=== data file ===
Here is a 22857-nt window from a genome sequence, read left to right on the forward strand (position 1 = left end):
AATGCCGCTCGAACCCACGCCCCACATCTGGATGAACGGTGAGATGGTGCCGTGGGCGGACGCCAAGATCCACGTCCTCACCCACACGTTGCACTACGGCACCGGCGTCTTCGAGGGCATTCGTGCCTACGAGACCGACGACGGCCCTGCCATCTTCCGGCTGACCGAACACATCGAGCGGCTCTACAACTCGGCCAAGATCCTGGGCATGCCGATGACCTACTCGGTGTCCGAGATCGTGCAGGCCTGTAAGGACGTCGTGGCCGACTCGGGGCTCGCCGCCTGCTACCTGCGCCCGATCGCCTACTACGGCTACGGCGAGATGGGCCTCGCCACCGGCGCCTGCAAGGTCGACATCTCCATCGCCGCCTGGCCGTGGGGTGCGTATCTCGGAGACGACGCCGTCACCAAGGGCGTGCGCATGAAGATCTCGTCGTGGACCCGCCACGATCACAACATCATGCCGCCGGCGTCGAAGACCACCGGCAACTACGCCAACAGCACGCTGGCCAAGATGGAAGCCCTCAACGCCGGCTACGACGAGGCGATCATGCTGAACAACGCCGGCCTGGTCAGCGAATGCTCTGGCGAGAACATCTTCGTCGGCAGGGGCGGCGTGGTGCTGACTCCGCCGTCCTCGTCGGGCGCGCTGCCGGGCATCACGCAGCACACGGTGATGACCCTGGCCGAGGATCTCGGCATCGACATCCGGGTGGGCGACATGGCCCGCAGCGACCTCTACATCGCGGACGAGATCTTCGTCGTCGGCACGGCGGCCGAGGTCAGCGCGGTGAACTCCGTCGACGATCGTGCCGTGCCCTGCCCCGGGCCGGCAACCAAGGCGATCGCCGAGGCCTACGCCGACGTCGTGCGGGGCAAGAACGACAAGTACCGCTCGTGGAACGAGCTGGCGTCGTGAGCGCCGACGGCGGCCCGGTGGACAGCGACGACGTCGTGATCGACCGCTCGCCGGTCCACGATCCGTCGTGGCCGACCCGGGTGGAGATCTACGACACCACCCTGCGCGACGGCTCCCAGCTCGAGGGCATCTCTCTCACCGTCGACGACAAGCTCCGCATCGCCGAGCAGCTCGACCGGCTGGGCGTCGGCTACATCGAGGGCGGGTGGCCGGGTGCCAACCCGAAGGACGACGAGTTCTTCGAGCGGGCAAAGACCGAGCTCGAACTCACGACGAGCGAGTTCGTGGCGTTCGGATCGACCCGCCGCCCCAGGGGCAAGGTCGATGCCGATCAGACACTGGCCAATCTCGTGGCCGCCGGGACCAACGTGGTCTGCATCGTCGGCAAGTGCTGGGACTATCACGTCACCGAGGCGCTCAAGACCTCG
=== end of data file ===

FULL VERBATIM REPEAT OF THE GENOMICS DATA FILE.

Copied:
Here is a 22857-nt window from a genome sequence, read left to right on the forward strand (position 1 = left end):
AATGCCGCTCGAACCCACGCCCCACATCTGGATGAACGGTGAGATGGTGCCGTGGGCGGACGCCAAGATCCACGTCCTCACCCACACGTTGCACTACGGCACCGGCGTCTTCGAGGGCATTCGTGCCTACGAGACCGACGACGGCCCTGCCATCTTCCGGCTGACCGAACACATCGAGCGGCTCTACAACTCGGCCAAGATCCTGGGCATGCCGATGACCTACTCGGTGTCCGAGATCGTGCAGGCCTGTAAGGACGTCGTGGCCGACTCGGGGCTCGCCGCCTGCTACCTGCGCCCGATCGCCTACTACGGCTACGGCGAGATGGGCCTCGCCACCGGCGCCTGCAAGGTCGACATCTCCATCGCCGCCTGGCCGTGGGGTGCGTATCTCGGAGACGACGCCGTCACCAAGGGCGTGCGCATGAAGATCTCGTCGTGGACCCGCCACGATCACAACATCATGCCGCCGGCGTCGAAGACCACCGGCAACTACGCCAACAGCACGCTGGCCAAGATGGAAGCCCTCAACGCCGGCTACGACGAGGCGATCATGCTGAACAACGCCGGCCTGGTCAGCGAATGCTCTGGCGAGAACATCTTCGTCGGCAGGGGCGGCGTGGTGCTGACTCCGCCGTCCTCGTCGGGCGCGCTGCCGGGCATCACGCAGCACACGGTGATGACCCTGGCCGAGGATCTCGGCATCGACATCCGGGTGGGCGACATGGCCCGCAGCGACCTCTACATCGCGGACGAGATCTTCGTCGTCGGCACGGCGGCCGAGGTCAGCGCGGTGAACTCCGTCGACGATCGTGCCGTGCCCTGCCCCGGGCCGGCAACCAAGGCGATCGCCGAGGCCTACGCCGACGTCGTGCGGGGCAAGAACGACAAGTACCGCTCGTGGAACGAGCTGGCGTCGTGAGCGCCGACGGCGGCCCGGTGGACAGCGACGACGTCGTGATCGACCGCTCGCCGGTCCACGATCCGTCGTGGCCGACCCGGGTGGAGATCTACGACACCACCCTGCGCGACGGCTCCCAGCTCGAGGGCATCTCTCTCACCGTCGACGACAAGCTCCGCATCGCCGAGCAGCTCGACCGGCTGGGCGTCGGCTACATCGAGGGCGGGTGGCCGGGTGCCAACCCGAAGGACGACGAGTTCTTCGAGCGGGCAAAGACCGAGCTCGAACTCACGACGAGCGAGTTCGTGGCGTTCGGATCGACCCGCCGCCCCAGGGGCAAGGTCGATGCCGATCAGACACTGGCCAATCTCGTGGCCGCCGGGACCAACGTGGTCTGCATCGTCGGCAAGTGCTGGGACTATCACGTCACCGAGGCGCTCAAGACCTCG